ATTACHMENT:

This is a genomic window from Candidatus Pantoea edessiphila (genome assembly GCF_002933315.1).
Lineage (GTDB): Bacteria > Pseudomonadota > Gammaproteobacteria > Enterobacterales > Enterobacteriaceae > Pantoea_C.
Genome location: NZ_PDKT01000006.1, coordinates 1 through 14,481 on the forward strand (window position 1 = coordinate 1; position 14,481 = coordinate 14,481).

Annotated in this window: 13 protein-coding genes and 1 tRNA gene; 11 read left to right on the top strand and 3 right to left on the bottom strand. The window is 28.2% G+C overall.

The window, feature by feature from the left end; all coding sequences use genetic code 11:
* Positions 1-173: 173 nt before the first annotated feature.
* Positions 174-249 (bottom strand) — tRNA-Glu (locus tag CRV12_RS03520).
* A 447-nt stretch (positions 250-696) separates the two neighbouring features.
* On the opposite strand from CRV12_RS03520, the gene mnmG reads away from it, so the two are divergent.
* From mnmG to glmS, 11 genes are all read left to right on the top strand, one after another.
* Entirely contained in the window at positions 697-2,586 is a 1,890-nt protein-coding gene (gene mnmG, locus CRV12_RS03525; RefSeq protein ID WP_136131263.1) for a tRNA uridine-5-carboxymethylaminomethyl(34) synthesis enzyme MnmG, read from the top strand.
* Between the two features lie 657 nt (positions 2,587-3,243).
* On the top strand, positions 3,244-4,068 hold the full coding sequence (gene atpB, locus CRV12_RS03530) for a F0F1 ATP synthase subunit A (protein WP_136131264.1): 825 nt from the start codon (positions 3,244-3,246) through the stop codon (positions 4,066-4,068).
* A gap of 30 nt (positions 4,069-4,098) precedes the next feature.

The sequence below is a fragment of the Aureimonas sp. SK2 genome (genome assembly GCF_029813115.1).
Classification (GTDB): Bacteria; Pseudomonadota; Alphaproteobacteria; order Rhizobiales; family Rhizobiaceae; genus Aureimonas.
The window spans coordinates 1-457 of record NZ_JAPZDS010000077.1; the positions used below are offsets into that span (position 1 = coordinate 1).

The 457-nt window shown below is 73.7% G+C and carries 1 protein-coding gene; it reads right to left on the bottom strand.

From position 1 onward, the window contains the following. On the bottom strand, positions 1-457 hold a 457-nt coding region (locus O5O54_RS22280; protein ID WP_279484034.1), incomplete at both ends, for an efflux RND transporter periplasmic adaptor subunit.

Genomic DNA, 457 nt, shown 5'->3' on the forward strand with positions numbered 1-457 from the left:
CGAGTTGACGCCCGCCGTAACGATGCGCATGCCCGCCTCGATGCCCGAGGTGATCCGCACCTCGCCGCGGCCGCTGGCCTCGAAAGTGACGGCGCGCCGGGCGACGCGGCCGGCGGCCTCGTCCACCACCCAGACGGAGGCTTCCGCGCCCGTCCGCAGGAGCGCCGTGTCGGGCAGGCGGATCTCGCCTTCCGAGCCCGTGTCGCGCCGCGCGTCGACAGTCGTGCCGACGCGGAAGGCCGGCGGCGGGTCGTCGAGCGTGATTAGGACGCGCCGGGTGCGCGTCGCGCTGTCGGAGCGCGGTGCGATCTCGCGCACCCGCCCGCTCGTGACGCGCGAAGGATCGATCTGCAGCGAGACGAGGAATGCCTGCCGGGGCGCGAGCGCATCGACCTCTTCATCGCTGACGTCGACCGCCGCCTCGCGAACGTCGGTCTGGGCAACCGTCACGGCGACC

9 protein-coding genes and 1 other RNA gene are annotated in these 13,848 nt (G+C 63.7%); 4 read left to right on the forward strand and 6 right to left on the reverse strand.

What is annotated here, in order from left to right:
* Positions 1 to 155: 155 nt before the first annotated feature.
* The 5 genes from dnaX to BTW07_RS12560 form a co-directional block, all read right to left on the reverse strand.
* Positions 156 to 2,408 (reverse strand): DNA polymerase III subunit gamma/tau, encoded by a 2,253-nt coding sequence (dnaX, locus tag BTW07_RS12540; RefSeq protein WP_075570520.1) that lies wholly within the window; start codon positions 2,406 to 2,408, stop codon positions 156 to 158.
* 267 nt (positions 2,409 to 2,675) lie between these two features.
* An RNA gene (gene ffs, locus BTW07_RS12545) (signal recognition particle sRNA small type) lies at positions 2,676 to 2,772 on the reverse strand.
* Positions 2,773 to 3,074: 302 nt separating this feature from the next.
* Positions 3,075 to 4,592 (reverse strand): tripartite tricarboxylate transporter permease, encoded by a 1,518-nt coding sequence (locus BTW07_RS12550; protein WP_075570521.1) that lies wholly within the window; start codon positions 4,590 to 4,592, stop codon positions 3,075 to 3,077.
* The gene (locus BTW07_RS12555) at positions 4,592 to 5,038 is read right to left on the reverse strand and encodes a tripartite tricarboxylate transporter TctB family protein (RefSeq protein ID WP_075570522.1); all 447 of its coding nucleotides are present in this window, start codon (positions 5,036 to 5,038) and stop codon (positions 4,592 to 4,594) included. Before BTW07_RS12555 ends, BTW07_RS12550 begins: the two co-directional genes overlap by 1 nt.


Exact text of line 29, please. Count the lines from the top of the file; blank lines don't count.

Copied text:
* Positions 2,773 to 3,074: 302 nt separating this feature from the next.